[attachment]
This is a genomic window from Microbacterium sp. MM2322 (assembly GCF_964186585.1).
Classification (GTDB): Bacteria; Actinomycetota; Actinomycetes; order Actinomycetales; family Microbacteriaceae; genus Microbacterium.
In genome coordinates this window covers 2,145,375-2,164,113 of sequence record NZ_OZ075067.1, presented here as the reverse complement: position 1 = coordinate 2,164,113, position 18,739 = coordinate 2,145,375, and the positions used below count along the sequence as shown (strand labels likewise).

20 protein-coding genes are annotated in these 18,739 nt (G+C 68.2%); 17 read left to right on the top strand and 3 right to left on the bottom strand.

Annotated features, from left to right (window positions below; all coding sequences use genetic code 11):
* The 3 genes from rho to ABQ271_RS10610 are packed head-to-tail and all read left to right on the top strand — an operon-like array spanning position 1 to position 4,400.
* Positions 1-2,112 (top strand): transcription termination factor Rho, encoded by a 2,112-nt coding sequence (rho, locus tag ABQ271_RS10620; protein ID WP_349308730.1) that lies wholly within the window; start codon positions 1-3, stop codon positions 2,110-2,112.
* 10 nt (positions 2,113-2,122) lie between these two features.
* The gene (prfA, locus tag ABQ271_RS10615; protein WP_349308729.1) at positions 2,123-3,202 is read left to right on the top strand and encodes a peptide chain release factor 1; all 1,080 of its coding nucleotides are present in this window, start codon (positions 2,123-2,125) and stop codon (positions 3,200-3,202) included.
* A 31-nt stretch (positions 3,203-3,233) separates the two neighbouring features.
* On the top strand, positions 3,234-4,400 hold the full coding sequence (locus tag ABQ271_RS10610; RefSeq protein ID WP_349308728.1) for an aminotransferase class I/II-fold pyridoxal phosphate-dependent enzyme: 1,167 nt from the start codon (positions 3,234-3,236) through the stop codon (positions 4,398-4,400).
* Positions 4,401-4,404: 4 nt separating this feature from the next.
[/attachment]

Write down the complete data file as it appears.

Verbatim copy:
This is a genomic window from Microbacterium sp. MM2322 (assembly GCF_964186585.1).
Classification (GTDB): Bacteria; Actinomycetota; Actinomycetes; order Actinomycetales; family Microbacteriaceae; genus Microbacterium.
In genome coordinates this window covers 2,145,375-2,164,113 of sequence record NZ_OZ075067.1, presented here as the reverse complement: position 1 = coordinate 2,164,113, position 18,739 = coordinate 2,145,375, and the positions used below count along the sequence as shown (strand labels likewise).

20 protein-coding genes are annotated in these 18,739 nt (G+C 68.2%); 17 read left to right on the top strand and 3 right to left on the bottom strand.

Annotated features, from left to right (window positions below; all coding sequences use genetic code 11):
* The 3 genes from rho to ABQ271_RS10610 are packed head-to-tail and all read left to right on the top strand — an operon-like array spanning position 1 to position 4,400.
* Positions 1-2,112 (top strand): transcription termination factor Rho, encoded by a 2,112-nt coding sequence (rho, locus tag ABQ271_RS10620; protein ID WP_349308730.1) that lies wholly within the window; start codon positions 1-3, stop codon positions 2,110-2,112.
* 10 nt (positions 2,113-2,122) lie between these two features.
* The gene (prfA, locus tag ABQ271_RS10615; protein WP_349308729.1) at positions 2,123-3,202 is read left to right on the top strand and encodes a peptide chain release factor 1; all 1,080 of its coding nucleotides are present in this window, start codon (positions 2,123-2,125) and stop codon (positions 3,200-3,202) included.
* A 31-nt stretch (positions 3,203-3,233) separates the two neighbouring features.
* On the top strand, positions 3,234-4,400 hold the full coding sequence (locus tag ABQ271_RS10610; RefSeq protein ID WP_349308728.1) for an aminotransferase class I/II-fold pyridoxal phosphate-dependent enzyme: 1,167 nt from the start codon (positions 3,234-3,236) through the stop codon (positions 4,398-4,400).
* Positions 4,401-4,404: 4 nt separating this feature from the next.